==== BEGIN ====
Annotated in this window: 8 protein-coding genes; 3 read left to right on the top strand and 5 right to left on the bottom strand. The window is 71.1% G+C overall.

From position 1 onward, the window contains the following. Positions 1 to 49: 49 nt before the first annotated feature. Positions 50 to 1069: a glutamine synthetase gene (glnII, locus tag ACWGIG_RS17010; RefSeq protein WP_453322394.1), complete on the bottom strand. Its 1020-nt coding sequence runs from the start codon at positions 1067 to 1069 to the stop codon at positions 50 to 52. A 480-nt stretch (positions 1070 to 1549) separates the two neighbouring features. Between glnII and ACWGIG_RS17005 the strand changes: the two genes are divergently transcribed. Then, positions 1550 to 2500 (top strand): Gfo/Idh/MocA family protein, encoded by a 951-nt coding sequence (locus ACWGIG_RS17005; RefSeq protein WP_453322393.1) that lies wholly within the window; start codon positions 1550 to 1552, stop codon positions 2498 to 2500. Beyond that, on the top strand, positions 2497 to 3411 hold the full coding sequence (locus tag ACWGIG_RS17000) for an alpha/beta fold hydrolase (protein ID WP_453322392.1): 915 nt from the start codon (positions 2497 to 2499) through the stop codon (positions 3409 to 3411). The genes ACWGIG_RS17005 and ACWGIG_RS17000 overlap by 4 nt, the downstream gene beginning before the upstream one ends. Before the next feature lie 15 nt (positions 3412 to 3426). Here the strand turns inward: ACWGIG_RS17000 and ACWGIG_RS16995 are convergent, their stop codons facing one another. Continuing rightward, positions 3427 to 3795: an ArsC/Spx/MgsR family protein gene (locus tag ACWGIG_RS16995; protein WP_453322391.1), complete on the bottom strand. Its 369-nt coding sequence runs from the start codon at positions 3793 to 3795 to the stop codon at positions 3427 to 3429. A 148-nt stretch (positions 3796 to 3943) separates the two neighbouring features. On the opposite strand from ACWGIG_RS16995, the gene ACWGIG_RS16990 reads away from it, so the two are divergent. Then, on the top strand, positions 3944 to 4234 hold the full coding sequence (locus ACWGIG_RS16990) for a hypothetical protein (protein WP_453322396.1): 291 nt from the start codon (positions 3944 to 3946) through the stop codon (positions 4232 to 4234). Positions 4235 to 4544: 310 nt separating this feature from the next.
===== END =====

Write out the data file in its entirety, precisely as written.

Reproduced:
Annotated in this window: 8 protein-coding genes; 3 read left to right on the top strand and 5 right to left on the bottom strand. The window is 71.1% G+C overall.

From position 1 onward, the window contains the following. Positions 1 to 49: 49 nt before the first annotated feature. Positions 50 to 1069: a glutamine synthetase gene (glnII, locus tag ACWGIG_RS17010; RefSeq protein WP_453322394.1), complete on the bottom strand. Its 1020-nt coding sequence runs from the start codon at positions 1067 to 1069 to the stop codon at positions 50 to 52. A 480-nt stretch (positions 1070 to 1549) separates the two neighbouring features. Between glnII and ACWGIG_RS17005 the strand changes: the two genes are divergently transcribed. Then, positions 1550 to 2500 (top strand): Gfo/Idh/MocA family protein, encoded by a 951-nt coding sequence (locus ACWGIG_RS17005; RefSeq protein WP_453322393.1) that lies wholly within the window; start codon positions 1550 to 1552, stop codon positions 2498 to 2500. Beyond that, on the top strand, positions 2497 to 3411 hold the full coding sequence (locus tag ACWGIG_RS17000) for an alpha/beta fold hydrolase (protein ID WP_453322392.1): 915 nt from the start codon (positions 2497 to 2499) through the stop codon (positions 3409 to 3411). The genes ACWGIG_RS17005 and ACWGIG_RS17000 overlap by 4 nt, the downstream gene beginning before the upstream one ends. Before the next feature lie 15 nt (positions 3412 to 3426). Here the strand turns inward: ACWGIG_RS17000 and ACWGIG_RS16995 are convergent, their stop codons facing one another. Continuing rightward, positions 3427 to 3795: an ArsC/Spx/MgsR family protein gene (locus tag ACWGIG_RS16995; protein WP_453322391.1), complete on the bottom strand. Its 369-nt coding sequence runs from the start codon at positions 3793 to 3795 to the stop codon at positions 3427 to 3429. A 148-nt stretch (positions 3796 to 3943) separates the two neighbouring features. On the opposite strand from ACWGIG_RS16995, the gene ACWGIG_RS16990 reads away from it, so the two are divergent. Then, on the top strand, positions 3944 to 4234 hold the full coding sequence (locus ACWGIG_RS16990) for a hypothetical protein (protein WP_453322396.1): 291 nt from the start codon (positions 3944 to 3946) through the stop codon (positions 4232 to 4234). Positions 4235 to 4544: 310 nt separating this feature from the next.